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For example

EDIT (Atending OP´s objection) The important thing is that as stated, consider your favourite matrix which does not verify the statement, and consider problem is reduced to a map linear algebra problem since it is possible to construct a diffeomorphism of $\mathbb{R}^n$ such that matrix $J_n(0)$ for the space which orbit of $0$ is the identity outside product of any sequence of invertible matrices.

To construct this, consider a ball translation of $B$ \mathbb{R}^n$(say$F(x)= x+b$) and this linear map in a neighborhood of zero. Now compose this map with a translation of big enough modulus$nb$modify the diffeomorphism so that the image derivative in that point is the desired matrix$A_n$. In dimension$2$, a way of getting the ball desired counterexample is disjoint from itselfto consider the two times two upper triangular matrices$A_n$with both eigenvalues$1$and$K^n$in the upper right corner (I am not being able to write matrices). The iterates We get that the eigenvalues of$0$J_n$ will verify that the Jacobian matrix is be always the same (since after one iteration, one starts to multiply by $1$, but the identity)norm of $J_n$ grows exponentially, so, it will never verify your statementis not true that the limits coincide.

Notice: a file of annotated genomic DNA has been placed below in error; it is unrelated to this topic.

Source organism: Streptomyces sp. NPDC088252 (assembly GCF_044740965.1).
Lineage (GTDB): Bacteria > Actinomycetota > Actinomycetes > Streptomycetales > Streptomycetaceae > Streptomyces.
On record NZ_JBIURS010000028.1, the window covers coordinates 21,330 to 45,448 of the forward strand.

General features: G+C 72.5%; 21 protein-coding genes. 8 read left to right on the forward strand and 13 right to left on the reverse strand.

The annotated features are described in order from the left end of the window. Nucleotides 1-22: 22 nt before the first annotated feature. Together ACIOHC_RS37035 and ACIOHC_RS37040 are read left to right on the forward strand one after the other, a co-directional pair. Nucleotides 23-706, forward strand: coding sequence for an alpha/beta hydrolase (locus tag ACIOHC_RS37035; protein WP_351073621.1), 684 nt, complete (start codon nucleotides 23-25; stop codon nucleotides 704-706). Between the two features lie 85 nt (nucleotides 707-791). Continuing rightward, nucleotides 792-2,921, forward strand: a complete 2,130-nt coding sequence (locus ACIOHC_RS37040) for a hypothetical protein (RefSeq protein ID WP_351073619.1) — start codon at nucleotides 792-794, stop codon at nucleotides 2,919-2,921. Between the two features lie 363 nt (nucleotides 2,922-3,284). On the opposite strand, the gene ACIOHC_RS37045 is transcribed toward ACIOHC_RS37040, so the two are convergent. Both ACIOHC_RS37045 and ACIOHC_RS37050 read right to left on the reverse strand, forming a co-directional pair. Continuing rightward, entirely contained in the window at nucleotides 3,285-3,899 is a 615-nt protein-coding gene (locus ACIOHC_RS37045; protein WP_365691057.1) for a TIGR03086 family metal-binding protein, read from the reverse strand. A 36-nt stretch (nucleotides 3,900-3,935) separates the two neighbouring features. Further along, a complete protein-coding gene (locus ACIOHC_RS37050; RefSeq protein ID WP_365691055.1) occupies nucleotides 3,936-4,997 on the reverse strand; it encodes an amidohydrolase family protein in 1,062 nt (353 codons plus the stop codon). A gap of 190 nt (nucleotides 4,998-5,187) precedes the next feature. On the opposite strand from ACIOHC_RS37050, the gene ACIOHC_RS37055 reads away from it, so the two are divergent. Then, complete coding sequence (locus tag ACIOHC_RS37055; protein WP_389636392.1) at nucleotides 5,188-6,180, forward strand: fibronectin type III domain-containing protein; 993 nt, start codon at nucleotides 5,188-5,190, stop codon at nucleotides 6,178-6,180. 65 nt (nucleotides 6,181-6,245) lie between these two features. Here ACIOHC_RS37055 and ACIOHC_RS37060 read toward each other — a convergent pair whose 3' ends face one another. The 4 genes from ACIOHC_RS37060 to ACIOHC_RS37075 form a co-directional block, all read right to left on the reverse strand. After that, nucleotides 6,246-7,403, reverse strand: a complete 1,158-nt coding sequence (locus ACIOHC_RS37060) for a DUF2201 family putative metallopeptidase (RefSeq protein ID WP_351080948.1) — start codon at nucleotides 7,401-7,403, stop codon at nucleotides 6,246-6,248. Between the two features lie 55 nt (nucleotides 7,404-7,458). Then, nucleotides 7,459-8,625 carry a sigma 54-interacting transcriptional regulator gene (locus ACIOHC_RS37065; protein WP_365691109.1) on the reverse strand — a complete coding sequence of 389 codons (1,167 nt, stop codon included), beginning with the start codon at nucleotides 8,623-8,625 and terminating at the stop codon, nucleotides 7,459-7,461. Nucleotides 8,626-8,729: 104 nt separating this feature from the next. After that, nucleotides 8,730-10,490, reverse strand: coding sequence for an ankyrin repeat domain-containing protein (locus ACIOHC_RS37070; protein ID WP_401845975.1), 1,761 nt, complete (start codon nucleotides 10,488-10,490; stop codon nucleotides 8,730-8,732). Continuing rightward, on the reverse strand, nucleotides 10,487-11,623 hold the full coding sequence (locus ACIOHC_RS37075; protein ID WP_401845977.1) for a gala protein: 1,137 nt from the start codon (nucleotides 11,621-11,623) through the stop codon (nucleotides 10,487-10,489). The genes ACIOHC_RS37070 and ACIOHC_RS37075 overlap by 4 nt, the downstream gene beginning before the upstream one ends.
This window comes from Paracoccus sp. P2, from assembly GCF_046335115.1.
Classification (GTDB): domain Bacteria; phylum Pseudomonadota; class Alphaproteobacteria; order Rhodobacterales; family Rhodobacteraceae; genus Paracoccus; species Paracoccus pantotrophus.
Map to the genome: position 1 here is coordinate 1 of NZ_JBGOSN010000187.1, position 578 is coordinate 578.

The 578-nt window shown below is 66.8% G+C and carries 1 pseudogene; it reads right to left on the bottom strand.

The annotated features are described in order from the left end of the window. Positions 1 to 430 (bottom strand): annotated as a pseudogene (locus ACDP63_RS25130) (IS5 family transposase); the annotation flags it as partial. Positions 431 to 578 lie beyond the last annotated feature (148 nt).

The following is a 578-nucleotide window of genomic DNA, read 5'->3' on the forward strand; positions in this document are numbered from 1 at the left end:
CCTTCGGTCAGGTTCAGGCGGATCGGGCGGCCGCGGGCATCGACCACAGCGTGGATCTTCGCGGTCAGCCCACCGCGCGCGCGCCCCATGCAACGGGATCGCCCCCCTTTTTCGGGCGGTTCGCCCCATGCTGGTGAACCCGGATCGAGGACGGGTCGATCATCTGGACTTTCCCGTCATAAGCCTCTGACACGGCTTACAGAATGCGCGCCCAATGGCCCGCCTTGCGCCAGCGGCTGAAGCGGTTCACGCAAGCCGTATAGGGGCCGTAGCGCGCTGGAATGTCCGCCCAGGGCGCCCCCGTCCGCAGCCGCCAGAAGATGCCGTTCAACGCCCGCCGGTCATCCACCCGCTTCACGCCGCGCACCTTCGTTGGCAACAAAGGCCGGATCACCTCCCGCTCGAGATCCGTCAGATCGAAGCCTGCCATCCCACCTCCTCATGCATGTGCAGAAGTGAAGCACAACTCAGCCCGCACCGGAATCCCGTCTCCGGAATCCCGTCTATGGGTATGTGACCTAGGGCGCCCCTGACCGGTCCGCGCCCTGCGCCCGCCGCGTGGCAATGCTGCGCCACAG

I haven't thought on how to make a counterexample where the norms of $A_n$ are bounded but it should be not very difficult.

However, when some recurrence is added into the game, some results in the direction of what you are looking for are available. A key word for searching is Oseledets Theorem (or Multiplicative ergodic theorem, notice that in some places it is named Oseledec, or with some variations, othe key word for searching is: Lyapunov exponents). In particular, given an invariant probability measure, what you look for is satisfied for almost every point.

Playing with the proofs of this results, other more natural'' counterexamples can be constructed.

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In general, this may not be true.

For example, consider your favourite matrix which does not verify the statement, and consider a map of the space which is the identity outside a ball $B$ and this linear map in a neighborhood of zero. Now compose this map with a translation of big enough modulus so that the image of the ball is disjoint from itself.

The iterates of $0$ will verify that the Jacobian matrix is always the same (since after one iteration, one starts to multiply by the identity), so, it will never verify your statement.

However, when some recurrence is added into the game, some results in the direction of what you are looking for are available. A key word for searching is Oseledets Theorem (or Multiplicative ergodic theorem, notice that in some places it is named Oseledec, or with some variations, othe key word for searching is: Lyapunov exponents). In particular, given an invariant probability measure, what you look for is satisfied for almost every point.